If the above sounds familiar — or, frankly, even a bit rote — then that should come as no surprise. The critiques of the philanthropic sector have been well established, and the lists of best practices should be very familiar by now. However, simply knowing “what we can do differently,” while clearly necessary, remains woefully insufficient. The real question remains: how do we actually bring these practices into being? The multiple, interlocking crises of 2020 appear to have shaken some of the lower-hanging fruit out of the trees, but there is still much more to be done.

To do this work, we must get serious about funder organizing. At Chorus, we use the word “organizing” to describe a process of developing both leadership and relationships to shift power for structural change. The goal of funder organizing, then, is to do much more than simply move the money; it’s to shift structures — and cultures! — within philanthropy itself. And we believe it’s critical that we do this in a way that’s both informed by and accountable to the transformative organizing efforts already happening at the community level.

I want to highlight the importance of leadership development in all this. Good organizers develop the leadership of other organizers. It’s not just about getting things done; it’s about developing and democratizing leadership. That’s how we can really build and shift power. It follows, then, that funder organizing isn’t just about developing better grantmakers; it’s about developing more powerful leaders who are effective funder organizers in their own right.

I also want to highlight the distinction between internal and external organizing. We talk often about “moving the field,” yet rarely do we talk about moving our own organizations. This needs to change. After all, our own organizations can be deeply contested spaces. Knowing “what you can do differently” only gets you so far if your boss or members of your board don’t share your assessment. There can be real risks in pushing for transformative change within one’s organization. People can — and have — lost their jobs over this kind of thing.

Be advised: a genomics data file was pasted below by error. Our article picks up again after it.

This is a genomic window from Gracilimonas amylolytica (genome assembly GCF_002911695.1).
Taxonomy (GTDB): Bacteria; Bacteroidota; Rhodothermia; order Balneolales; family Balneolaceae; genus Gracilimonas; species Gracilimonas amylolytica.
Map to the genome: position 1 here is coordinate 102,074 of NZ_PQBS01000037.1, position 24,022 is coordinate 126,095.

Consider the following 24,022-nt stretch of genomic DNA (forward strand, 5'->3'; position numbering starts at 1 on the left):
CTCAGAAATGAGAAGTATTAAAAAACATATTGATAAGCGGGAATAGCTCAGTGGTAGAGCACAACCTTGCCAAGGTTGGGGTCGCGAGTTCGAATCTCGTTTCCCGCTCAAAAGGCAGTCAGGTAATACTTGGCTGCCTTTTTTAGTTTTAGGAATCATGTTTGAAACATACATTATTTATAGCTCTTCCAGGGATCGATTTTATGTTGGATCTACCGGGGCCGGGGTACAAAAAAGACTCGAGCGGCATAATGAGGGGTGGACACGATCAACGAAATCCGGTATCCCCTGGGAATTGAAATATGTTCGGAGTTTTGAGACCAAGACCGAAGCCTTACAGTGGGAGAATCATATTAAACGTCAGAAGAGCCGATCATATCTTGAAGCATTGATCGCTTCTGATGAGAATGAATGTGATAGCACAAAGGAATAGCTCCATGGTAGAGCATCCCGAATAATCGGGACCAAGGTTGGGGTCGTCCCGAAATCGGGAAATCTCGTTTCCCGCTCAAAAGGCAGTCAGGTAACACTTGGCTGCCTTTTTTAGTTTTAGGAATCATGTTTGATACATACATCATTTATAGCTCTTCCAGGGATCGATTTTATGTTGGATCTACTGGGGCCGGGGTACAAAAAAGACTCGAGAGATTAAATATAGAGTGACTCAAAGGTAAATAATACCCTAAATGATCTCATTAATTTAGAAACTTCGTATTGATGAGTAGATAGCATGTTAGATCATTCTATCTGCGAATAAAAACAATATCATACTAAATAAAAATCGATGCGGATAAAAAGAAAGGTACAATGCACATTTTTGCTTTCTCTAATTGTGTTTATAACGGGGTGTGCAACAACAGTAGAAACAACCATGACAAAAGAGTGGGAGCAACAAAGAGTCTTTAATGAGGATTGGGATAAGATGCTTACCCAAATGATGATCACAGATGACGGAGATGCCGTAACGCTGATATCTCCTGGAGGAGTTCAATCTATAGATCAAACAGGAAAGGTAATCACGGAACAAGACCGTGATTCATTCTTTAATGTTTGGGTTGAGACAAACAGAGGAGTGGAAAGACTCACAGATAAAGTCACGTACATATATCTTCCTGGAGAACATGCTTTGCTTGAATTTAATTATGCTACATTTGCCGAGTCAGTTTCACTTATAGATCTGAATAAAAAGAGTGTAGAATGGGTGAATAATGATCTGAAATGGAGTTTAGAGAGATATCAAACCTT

Navigating the complexities of transformative funder organizing will require that we take the question of power seriously in every aspect of our work — in funder-grantee relationships, but also squarely within our own sector and within our own organizations. To be clear, this means power mapping our own workplaces, determining the nature and the location of pockets of power, and developing sophisticated strategies to build and shift our own power in response.

If we’re going to do this work, we’ll need to do it together.

None of this work happens in a vacuum, although it can certainly feel that way. Imagining how we might approach this work collectively is a big part of my own growing edge. What would engaging more effectively as a larger funder organizing ecosystem look like? Who should play what role? Who can take which risks? How might our various organizing efforts — both internal and external — exist in more intentional relationship to each other? How can we be more supportive of each other?

The reality is that most practitioners in philanthropy — including many of the ones most aligned with a vision of transformative change — still feel like they’re on the outside of this work. How can we make the larger ecosystem more visible to them? Where can we plug them in? How can we support them in bringing others in?

This work can look scary, and it can get quite messy at times. But none of us needs to face it alone. If we can learn to work together, then we’ll be able to do much more than simply catch the low-hanging fruit during a particularly windy year. Instead, we’ll be the ones climbing higher and higher into the trees themselves — regardless of the weather.

Farhad Ebrahimi is founder and president of the Chorus Foundation. Read more from the Foundation on Medium.